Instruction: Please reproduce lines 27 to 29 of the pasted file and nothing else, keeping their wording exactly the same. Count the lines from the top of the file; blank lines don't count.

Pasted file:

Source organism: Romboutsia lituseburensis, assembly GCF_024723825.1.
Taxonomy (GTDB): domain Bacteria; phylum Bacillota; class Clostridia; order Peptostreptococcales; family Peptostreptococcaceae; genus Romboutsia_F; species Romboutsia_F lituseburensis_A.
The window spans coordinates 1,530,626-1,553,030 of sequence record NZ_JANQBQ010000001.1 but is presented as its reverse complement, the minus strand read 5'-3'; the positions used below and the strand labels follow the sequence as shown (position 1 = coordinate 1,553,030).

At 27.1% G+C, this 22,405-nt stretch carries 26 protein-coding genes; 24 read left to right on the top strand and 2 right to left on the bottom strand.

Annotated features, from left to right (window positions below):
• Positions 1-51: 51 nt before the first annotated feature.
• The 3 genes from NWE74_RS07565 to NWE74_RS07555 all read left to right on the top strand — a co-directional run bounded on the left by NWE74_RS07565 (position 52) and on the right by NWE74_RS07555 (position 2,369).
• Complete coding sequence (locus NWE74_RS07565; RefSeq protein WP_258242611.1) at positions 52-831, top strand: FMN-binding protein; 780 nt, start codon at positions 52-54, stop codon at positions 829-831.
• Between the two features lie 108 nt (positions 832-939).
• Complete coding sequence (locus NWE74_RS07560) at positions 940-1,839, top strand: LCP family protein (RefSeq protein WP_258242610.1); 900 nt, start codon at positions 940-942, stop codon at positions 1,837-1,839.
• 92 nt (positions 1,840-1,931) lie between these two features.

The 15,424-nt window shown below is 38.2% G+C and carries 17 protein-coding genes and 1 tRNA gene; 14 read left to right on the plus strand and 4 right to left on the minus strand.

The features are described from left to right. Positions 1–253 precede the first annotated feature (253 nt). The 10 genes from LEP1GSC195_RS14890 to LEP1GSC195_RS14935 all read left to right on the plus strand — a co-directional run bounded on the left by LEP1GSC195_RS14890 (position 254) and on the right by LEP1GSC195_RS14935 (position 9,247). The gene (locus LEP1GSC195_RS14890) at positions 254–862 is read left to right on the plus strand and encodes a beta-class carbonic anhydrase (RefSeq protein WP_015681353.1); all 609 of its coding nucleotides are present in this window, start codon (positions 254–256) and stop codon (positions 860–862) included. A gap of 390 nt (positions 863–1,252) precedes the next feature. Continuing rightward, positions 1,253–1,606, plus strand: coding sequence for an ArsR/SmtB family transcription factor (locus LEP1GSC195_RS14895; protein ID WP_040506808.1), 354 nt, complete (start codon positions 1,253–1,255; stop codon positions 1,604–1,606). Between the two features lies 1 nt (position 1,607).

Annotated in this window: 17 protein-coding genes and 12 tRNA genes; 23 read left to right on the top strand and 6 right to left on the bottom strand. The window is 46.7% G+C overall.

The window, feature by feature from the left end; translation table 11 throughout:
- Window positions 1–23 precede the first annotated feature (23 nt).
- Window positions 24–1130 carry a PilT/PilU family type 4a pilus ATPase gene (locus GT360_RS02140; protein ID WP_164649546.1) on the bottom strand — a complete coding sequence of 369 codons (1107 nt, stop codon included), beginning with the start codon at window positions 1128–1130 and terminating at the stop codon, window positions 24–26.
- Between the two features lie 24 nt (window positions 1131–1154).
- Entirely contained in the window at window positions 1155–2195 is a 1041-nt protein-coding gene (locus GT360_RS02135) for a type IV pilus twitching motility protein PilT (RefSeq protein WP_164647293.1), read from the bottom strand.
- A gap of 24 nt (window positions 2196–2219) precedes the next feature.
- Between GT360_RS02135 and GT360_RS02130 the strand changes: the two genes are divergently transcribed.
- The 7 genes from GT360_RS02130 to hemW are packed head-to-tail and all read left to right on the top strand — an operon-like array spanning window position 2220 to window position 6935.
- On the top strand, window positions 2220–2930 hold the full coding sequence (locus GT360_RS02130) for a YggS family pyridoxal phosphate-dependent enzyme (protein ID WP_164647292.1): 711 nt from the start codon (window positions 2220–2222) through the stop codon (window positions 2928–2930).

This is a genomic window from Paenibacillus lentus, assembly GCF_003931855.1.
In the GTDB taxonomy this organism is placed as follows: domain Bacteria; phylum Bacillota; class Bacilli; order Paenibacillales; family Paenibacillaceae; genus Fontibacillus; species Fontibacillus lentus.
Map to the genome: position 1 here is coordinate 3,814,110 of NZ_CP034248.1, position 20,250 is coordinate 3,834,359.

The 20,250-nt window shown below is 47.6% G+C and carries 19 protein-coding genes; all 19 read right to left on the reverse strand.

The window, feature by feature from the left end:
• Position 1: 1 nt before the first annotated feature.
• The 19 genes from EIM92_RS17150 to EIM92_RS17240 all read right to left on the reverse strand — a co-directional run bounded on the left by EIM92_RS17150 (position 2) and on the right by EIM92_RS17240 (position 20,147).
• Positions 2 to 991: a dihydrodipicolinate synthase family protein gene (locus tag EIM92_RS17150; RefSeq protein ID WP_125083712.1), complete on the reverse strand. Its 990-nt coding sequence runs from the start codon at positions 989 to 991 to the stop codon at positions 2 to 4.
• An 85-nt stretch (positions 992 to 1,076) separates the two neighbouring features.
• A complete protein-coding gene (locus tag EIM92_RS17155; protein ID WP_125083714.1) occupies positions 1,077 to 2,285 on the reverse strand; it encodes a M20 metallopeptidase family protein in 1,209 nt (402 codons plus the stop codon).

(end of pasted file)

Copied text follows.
The 20,250-nt window shown below is 47.6% G+C and carries 19 protein-coding genes; all 19 read right to left on the reverse strand.

The window, feature by feature from the left end:
• Position 1: 1 nt before the first annotated feature.